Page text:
Exist Otherwise Literary & Art Journal, Issue 7

black and white photo of a bald woman with prominent nose. double image with head in profile, the other looking askance.
self portrait by Claude Cahun

Exist Otherwise is one of my publications featuring creative writing and photography inspired by the gender-nonconforming writer, artist, and activist, Claude Cahun.

Claude Cahun was a Jewish French gender-bending writer, artist, activist, and anti-fascist in the first half of the last century. Their creative and political work centered on identity and opposition to cultural conformity. They were part of the surrealist movement, performed acts of symbolic cultural protest and propaganda, and was imprisoned for their work in the French Resistance.

Cahun was primarily a self-portraitist. They used personas and created tableaus, confessions, scripts, collages, montages, and sculptures that challenged cultural norms and expectations, particularly regarding gender and art. Their work included many surrealistic references, influences, and imagery.

Why Claude Cahun?

It’s reasonable to ask why I have chosen to model this journal after a gender-non-conforming woman (more about that label below). It was Cahun’s self portraits that first struck me because they remind me of some of my own self-portraits (at the time I was feeling insecure about being the focus of my own photos so I felt validated by their work). I also share their background and interest in photography, theatrical performance, and writing. So they have become a personal muse for me, as an artist. Cahun’s identity as a woman who defied social norms was also inspiring for me. As a person who has struggled with mental illness and childhood trauma I have always felt like a social misfit.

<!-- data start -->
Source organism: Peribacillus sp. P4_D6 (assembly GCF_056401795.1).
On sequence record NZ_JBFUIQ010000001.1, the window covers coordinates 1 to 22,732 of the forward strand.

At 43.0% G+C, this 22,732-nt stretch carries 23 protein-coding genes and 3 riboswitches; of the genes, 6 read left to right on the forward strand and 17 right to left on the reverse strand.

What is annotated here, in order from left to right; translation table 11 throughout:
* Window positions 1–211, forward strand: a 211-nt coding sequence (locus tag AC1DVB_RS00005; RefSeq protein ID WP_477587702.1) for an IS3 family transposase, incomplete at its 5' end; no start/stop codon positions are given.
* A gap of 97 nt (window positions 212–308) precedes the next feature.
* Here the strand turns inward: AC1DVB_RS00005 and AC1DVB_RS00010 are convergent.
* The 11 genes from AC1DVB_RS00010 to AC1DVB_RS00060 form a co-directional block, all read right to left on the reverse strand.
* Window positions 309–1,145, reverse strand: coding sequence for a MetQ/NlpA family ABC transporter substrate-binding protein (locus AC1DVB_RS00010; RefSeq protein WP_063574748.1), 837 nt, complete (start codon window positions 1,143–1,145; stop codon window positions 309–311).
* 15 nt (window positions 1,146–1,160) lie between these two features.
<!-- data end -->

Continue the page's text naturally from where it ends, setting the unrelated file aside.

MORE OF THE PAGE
Cahun was born Lucy Schwob but published her writing and art under the name Claude Cahun. As far as I know, Cahun did not call herself a lesbian, homosexual, or even gender-nonconforming (if there was an equivalent expression in their time). Their lifetime partner and artistic collaborator also used an assumed name, Marcel Moore (they were born Suzanne Malherbe). Both names, Claude and Marcel, were ambiguous at the time, and could be either male or female. This makes clear that they weren’t presenting as male but were choosing not to be bound by gender. My use of the the pronouns, they/them for Cahun and Moore was influenced by Harper-Hugo Darling on the website Making Queer History.

Shuffle the cards. Masculine? Feminine? It depends on the situation. Neuter is the only gender that always suits me.~ Claude Cahun.

Cahun and Moore were also activists in the French Resistance, and were imprisoned and sentenced to death. The end of the war resulted in their freedom. There is much about them that should be inspiring to anyone. I highly recommend the book whose title I appropriated for this project, “Exist Otherwise,” by Jennifer L. Shaw.

Getting Issue 7 ready was a bitch, and ate up all my creative time for the last couple of weeks. I'll be posting more original stuff here again very soon.

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Jamie Larson